A flexible or “flex” circuit is used that has traces, is multi layered, and/or contains embedded wires to take the electrical signals from the electronic chip down the flex sheet to a connector, for example, a ball grid array (BGA) connector, which can be attached to conventional circuit boards via industry standard techniques. A flex circuit 42 is scored or compressed along a line 42 or 44 across the flex circuit 40, such as shown in FIG. 5A in top view and in FIG. 5B or in an alternative variant in FIG. 5C (both in side view). The purpose of the score or compression is to ensure that the bend is located in a consistent position from flex circuit to flex circuit, the particular score or compression used being irrelevant to the invention, so long as the purpose is satisfied without damage to the connections or wires passing across it.
The flex circuit is bent along the score or compression so that when released, or when connected to other components, it contains a right angle bend (i.e. one portion of the flex circuit is at a 90 degree angle to another part of the flex circuit, such as shown in FIGS. 3 and 4.
Normally, flip chip connection of an electronic chip to a flex circuit prevents access to the optical devices and mounting via a side opposite to the active side creates problems with cooling the chip.
Advantageously, by incorporating an opening 46 in the flex circuit design both optical access and cooling can be achieved without either interfering with the other.
In addition, a further advantage resulting from the technique described herein is that the flex circuit can be easily constructed such that additional auxiliary chips can be attached on the backside of the flex as well, such as shown in FIG. 4. In other words, the arrangement creates a dual-side accessible flex circuit so that electrical connections can be made on both sides. This allows for keeping the distance between the various pieces as short as possible so that the highest speeds can be attained.
In alternative variants, the 90 degree bend and/or the ability for the flex circuit to be “flexible” can be dispensed with. Instead, a single vertical carrier or support, for example a printed circuit card having appropriate connections and the through-hole could be used and configured to ‘plug-into’ or otherwise attach to a separate horizontal card to make the 90 degree turn, using any conventional technique for connecting two circuit boards at right angles.
In further variants, a combination of a vertical card and a flex circuit could be used, with one being horizontal and the other being vertical.
In still further variants two separate cards could be used with a third component, for example a common connector block, creating the right angle relationship between the two.
One potential drawback to using a two (or more) piece approach is that each separate connection adds parasitic electronic capacitance and inductance that may, in some cases, reach unacceptable levels.
In yet other variants the flex circuit is replaced by, for example, an insulator having electrically conductive traces and contacts on one or both sides, a printed circuit board, a multiwire board or a multi layer circuit board.
As will be apparent, our approach does not suffer from problems of the prior art, because the through-hole allows optical access to be maintained while providing easy access to the non-active side of the chip for heat sinking.
In summary overview, we use a flex circuit designed with a through-hole in it and then bond the optical or opto-electronic chip, using a flip-chip technique, to the back side of the flex circuit. The result is a dual-sided flex circuit which has contacts to the optical or opto-electronic chip on the backside and contacts for attachment of the flex circuit to another element, for example, a printed circuit board on the front side. The hole through the flex allows optical access while the placement of the optical or opto-electronic chip on the back of the flex circuit allows good thermal contact to be made with the optical or opto-electronic chip for cooling, each while allowing large numbers of connections between the IC and the flex circuit.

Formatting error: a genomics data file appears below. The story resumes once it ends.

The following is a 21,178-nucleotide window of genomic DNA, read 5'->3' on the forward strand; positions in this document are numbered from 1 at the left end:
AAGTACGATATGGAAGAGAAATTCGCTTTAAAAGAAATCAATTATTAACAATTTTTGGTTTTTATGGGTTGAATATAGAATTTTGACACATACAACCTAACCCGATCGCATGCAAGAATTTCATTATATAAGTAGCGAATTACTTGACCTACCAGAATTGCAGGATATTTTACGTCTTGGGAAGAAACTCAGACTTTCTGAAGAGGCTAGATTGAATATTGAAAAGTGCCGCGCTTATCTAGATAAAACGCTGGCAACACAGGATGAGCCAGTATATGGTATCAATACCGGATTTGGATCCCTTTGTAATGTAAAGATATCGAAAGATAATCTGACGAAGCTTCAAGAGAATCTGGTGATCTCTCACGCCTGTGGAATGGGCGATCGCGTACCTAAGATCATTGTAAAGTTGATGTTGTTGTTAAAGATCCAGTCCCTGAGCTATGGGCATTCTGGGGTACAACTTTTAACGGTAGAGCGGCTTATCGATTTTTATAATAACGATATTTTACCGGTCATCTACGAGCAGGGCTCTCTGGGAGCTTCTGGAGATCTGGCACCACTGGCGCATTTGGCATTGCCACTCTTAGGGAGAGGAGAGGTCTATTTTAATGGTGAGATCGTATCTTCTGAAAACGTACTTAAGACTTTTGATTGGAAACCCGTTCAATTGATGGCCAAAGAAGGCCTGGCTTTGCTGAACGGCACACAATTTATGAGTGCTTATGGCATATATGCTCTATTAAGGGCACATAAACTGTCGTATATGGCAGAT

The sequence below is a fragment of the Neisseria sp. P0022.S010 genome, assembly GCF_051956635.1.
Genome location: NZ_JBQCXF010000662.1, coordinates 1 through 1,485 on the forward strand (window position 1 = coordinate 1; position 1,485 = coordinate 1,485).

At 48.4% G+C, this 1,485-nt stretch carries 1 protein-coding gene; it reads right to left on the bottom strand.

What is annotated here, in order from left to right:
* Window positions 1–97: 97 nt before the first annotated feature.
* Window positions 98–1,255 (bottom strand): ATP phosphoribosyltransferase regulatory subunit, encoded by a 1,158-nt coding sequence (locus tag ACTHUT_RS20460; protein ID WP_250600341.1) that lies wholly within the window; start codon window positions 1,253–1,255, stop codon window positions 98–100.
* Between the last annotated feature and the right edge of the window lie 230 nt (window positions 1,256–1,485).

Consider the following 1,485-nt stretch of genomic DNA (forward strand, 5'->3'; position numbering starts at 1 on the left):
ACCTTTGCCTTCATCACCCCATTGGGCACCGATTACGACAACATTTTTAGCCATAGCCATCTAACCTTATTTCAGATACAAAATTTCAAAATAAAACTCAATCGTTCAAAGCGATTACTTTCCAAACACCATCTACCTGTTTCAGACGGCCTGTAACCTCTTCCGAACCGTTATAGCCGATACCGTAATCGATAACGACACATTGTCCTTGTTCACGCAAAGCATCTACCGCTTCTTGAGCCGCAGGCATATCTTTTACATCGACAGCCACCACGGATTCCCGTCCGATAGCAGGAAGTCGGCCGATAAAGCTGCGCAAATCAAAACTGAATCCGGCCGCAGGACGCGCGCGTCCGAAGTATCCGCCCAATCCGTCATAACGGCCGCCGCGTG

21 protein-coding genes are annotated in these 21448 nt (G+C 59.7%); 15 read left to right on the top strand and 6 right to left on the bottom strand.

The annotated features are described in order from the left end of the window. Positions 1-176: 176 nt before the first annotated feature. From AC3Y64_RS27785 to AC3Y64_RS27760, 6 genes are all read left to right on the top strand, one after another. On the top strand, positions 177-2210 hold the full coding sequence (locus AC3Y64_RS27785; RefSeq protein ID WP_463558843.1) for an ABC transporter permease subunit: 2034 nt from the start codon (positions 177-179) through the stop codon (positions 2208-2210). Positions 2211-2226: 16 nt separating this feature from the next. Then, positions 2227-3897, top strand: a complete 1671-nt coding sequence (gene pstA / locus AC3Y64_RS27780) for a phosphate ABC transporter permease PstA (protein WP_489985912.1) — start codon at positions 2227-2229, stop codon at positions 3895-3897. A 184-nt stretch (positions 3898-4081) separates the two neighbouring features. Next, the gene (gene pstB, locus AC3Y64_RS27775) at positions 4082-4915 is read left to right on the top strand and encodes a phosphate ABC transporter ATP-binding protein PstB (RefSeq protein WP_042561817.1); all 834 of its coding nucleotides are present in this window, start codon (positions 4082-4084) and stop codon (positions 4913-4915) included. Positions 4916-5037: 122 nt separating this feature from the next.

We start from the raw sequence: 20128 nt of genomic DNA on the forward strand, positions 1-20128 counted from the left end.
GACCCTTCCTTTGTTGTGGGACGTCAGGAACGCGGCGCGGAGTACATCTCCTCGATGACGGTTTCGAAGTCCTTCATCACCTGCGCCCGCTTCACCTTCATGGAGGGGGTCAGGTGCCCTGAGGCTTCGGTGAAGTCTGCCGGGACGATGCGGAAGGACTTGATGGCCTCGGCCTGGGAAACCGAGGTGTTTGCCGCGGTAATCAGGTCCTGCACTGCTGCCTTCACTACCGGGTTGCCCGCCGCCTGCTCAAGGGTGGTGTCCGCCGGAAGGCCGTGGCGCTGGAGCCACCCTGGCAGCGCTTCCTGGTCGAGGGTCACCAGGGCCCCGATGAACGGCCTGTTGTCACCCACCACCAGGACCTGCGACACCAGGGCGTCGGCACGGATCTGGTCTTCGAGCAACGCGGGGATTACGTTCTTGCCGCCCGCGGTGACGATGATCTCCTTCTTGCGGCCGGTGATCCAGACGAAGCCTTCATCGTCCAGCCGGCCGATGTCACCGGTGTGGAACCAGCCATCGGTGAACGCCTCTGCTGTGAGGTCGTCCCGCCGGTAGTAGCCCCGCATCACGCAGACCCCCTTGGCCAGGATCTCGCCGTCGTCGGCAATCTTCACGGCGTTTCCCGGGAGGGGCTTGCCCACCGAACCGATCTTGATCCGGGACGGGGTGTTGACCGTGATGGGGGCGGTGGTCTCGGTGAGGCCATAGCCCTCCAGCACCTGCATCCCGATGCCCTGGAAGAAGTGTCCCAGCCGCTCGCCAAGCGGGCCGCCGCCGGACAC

Thus, our approach provides for access to a greater number of electronic I/O pads than can be obtained using prior art techniques in the same area. It provides the ability to integrate electronic I/O pads on optical or opto-electronic chips in multi-tiered rows, even away from the chip edge. It minimizes parasitic electronic capacitance and inductance for the electronic chip-to-flex circuit connection. Finally, having the electronic chip on the backside of the flex circuit allows easy heat sink access.
Two representative examples of opto-electronic modules constructed in accordance with the teachings of the invention are shown commonly assigned U.S. Design patent application Ser. Nos. 29/144,363 and 29/144,365 which are incorporated herein by reference.
It should therefore be understood that the above description is only representative of illustrative embodiments. For the convenience of the reader, the above description has focused on a representative sample of all possible embodiments, a sample that teaches the principles of the invention. The description has not attempted to exhaustively enumerate all possible variations. That alternate embodiments may not have been presented for a specific portion of the invention, or that further undescribed alternate embodiments may be available for a portion, is not to be considered a disclaimer of those alternate embodiments. One of ordinary skill will appreciate that many of those undescribed embodiments incorporate the same principles of the invention and others are equivalent.
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|U.S. Classification||438/27, 438/26, 257/82, 257/E25.03|
|International Classification||H01L27/146, H05K1/18, H05K1/02, H01L25/16, H01L31/12, G02B6/36, H01L33/00, H01L21/00, H01L27/15|
|Cooperative Classification||H01L2924/14, H01L2924/12042, H01L2924/01322, H01L27/14636, H01L25/162, H01L24/95, H05K1/189, H01L27/14634, H05K1/02, H01L27/14618, H01L27/14627|
|European Classification||H01L27/146A10M, H01L27/146A6|
|Mar 2, 2007||FPAY||Fee payment|
Year of fee payment: 4
|Aug 26, 2008||AS||Assignment|
Owner name: CUFER ASSET LTD. L.L.C., DELAWARE
Free format text: ASSIGNMENT OF ASSIGNORS INTEREST;ASSIGNOR:CUBIC WAFER, INC.;REEL/FRAME:021440/0813
Effective date: 20080321
|Sep 2, 2008||AS||Assignment|
Owner name: CUBIC WAFER, INC., NEW HAMPSHIRE
Free format text: ASSIGNMENT OF ASSIGNORS INTEREST;ASSIGNOR:STACK, RICHARD;REEL/FRAME:021467/0028
Effective date: 20080314
|Feb 18, 2011||FPAY||Fee payment|
Year of fee payment: 8
|Feb 25, 2015||FPAY||Fee payment|
Year of fee payment: 12